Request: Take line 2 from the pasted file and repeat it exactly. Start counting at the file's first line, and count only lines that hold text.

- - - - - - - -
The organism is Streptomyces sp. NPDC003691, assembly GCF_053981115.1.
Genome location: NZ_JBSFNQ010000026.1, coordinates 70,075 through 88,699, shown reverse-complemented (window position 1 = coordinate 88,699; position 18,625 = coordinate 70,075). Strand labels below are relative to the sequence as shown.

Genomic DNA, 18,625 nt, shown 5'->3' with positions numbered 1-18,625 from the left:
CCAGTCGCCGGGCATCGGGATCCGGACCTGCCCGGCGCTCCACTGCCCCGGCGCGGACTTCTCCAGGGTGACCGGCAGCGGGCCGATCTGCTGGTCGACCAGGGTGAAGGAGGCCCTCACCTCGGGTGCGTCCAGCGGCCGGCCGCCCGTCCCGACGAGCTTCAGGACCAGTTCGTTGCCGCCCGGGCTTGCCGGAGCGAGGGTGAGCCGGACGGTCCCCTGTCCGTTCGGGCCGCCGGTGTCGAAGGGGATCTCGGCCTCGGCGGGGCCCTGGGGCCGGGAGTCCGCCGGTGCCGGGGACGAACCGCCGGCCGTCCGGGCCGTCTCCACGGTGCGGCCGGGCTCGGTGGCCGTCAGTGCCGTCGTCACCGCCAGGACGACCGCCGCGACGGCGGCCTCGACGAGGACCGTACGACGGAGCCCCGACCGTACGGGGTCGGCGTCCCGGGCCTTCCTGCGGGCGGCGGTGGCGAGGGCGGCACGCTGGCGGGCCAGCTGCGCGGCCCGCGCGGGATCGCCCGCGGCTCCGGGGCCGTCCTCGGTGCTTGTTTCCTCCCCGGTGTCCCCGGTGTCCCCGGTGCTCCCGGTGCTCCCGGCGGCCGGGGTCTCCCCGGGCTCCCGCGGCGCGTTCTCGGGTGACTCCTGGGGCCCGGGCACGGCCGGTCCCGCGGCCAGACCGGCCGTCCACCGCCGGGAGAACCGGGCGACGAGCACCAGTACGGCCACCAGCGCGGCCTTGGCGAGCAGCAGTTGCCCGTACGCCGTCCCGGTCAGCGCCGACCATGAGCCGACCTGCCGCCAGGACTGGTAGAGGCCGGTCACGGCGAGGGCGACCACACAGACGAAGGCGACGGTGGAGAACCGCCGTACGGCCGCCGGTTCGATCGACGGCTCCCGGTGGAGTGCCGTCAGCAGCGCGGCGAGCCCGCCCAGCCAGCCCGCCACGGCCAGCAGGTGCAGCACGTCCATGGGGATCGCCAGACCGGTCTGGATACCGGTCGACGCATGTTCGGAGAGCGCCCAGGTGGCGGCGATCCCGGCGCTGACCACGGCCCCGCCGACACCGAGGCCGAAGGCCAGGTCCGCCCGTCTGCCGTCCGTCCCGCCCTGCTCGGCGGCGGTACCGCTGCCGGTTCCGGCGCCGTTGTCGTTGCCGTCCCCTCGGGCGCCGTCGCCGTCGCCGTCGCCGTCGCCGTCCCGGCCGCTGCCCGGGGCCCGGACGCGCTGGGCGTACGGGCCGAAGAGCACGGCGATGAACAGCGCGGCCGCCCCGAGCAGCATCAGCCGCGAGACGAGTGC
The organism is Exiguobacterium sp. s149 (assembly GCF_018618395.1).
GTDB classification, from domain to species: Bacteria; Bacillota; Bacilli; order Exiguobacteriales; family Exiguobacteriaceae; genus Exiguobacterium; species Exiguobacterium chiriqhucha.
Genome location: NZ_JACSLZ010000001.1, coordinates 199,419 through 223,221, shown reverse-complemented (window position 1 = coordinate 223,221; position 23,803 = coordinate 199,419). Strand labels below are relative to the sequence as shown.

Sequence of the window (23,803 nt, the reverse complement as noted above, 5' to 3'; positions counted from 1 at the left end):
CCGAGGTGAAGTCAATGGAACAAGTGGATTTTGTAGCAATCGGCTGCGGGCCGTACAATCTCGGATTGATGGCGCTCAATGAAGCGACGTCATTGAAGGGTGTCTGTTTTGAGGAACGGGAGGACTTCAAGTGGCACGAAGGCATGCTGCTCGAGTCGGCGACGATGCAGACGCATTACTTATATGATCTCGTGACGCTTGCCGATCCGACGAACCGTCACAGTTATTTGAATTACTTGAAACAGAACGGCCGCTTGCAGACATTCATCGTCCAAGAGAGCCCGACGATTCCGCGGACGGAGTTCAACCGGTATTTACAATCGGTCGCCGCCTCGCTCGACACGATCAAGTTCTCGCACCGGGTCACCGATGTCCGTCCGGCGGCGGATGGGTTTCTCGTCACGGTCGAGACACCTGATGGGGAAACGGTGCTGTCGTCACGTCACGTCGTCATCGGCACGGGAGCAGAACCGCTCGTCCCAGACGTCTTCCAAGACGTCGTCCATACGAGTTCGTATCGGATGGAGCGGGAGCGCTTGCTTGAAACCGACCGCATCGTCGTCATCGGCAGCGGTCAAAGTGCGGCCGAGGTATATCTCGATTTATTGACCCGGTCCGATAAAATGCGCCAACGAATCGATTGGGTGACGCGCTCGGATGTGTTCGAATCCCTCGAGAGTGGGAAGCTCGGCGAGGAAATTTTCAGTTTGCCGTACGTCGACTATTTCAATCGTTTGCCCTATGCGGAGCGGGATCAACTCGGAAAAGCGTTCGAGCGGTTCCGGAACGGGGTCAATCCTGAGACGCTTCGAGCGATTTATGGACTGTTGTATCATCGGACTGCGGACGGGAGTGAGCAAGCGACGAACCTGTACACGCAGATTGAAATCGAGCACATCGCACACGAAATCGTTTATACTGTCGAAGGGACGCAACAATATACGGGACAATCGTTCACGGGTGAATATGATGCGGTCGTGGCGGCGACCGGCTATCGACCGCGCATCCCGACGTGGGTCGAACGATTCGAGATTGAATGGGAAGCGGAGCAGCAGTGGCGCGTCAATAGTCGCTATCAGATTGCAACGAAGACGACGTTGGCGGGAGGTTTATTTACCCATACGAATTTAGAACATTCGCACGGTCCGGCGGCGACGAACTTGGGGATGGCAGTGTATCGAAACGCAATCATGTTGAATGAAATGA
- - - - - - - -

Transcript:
Genome location: NZ_JBSFNQ010000026.1, coordinates 70,075 through 88,699, shown reverse-complemented (window position 1 = coordinate 88,699; position 18,625 = coordinate 70,075). Strand labels below are relative to the sequence as shown.